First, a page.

The St. Thomas School art program is designed to develop each student's understanding of and interaction with the world of artistic expression and creation. With the essential elements of art as the foundational framework, the program helps students build connections through their personal artistic expression to curriculum in their classroom and to school-wide transdisciplinary themes.
Students develop a thorough understanding of artistic techniques and media at St. Thomas School, beginning with exploratory investigation in the younger grades and progressing into confident familiarity and strong competency at the higher levels. As students develop their own artistic voice through drawing, collage, painting, and sculpture, they make meaningful connections between their inner world and the world around them.
PreKindergarten, Kindergarten, and First Grade students participate in Art Appreciation. Art Appreciation students develop visual discrimination skills by observing, comparing and contrasting. In addition to developing an appreciation for art, these skills are important components of early reading and math acquisition. Our young art detectives also learn essential art vocabulary such as line, foreground, and focal point. In Second through Fourth Grades, Art Appreciation is woven into select units of study.
The Middle School program centers on specific courses, allowing students to apply their broad studio and historical knowledge and hone their techniques.
Students are encouraged to observe, explore, create, and perform as they explore the language of music. Proper vocal technique is taught and encouraged at each grade level. In addition to singing, children develop skills using Orff rhythm instruments and Kodaly hand signs. The Kodaly approach supports the internalization of the child’s first instrument – their voice. The Kodaly approach helps students develop an internal sense of pitch and tone, relating their own voice to the musical scale. The Orff approach provides students with early instrumental music experiences, as they relate musical notation to various notes on the instruments. Rhythm, melody, and harmony are all explored. Western classical composers and the instruments of the traditional symphony are studied. In addition, students observe the musical heritages of other cultures. Children are always encouraged to relate these observations to their own sense of identity and expression.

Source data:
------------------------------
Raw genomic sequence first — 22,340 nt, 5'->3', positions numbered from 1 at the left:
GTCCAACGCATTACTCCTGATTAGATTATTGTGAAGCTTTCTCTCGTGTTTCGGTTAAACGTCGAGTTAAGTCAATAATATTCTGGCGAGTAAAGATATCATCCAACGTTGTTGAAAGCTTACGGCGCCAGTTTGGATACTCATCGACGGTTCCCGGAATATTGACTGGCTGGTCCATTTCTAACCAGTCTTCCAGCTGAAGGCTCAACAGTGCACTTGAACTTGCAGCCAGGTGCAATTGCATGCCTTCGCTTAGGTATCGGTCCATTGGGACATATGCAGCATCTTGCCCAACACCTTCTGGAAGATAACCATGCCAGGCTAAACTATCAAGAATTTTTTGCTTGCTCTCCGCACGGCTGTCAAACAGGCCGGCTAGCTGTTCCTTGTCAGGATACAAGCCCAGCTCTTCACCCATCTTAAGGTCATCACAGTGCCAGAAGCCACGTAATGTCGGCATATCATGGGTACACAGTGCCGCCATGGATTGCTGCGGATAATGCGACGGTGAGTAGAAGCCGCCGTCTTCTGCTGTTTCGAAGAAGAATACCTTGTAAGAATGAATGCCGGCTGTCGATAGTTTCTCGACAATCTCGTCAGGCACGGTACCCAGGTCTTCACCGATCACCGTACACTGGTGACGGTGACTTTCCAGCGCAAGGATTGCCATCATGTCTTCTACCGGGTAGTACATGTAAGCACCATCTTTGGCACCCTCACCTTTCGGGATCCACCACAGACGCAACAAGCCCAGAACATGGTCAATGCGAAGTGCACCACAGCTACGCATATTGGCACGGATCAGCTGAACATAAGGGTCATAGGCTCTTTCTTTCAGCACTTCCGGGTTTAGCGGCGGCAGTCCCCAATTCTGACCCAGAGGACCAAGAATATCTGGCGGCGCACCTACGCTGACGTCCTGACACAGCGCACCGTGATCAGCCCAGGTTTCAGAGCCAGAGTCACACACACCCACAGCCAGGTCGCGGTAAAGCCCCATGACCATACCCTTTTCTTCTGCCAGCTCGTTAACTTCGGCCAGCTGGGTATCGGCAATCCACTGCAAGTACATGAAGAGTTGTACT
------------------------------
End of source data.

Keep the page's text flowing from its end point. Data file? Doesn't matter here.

Beginning in the Middle School, the vocal music program challenges student to reach new levels. STS students are well known for their vocal music skills, and the Middle School program allows students to hone their vocal skills, develop the ability to perform in small ensembles, and participate in “show choir” experiences. Instrumental music opportunities are blended with the vocal music program. Students are able to apply their talents on instruments such as percussion, piano, and strings and accompany choirs. After school programs provides opportunities for students to take individual lessons on various instruments and to participate in specific clubs.
The drama program is an integral part of the music, movement, and drama program in the Early Learning Center. Dramatic performances often extend literary selections and particular school events. In the Elementary Center and the Middle School, drama is becoming a more integral part of the program. The drama program underscores other essential goals – team building, problem-solving, and performance skills.
Performance is an essential part of the fine arts experience. In music, art, and drama, students have the opportunity to demonstrate their skills by performing in various concerts, dramatic performances, and art shows. Through performance, students recognize the importance of “publishing” their work, develop confidence, and hone their public speaking skills.
Natural Inclinations: Students Collaborate with Artists-in-Residence at STS
January, 2016 - How do natural scientific processes influence our environment? How can artistic sculptures interact and represent the forces of nature while being a conduit for them? To explore these concepts, students collaborated with two artists-in-residence. Read more in TheSchoolArts Magazine.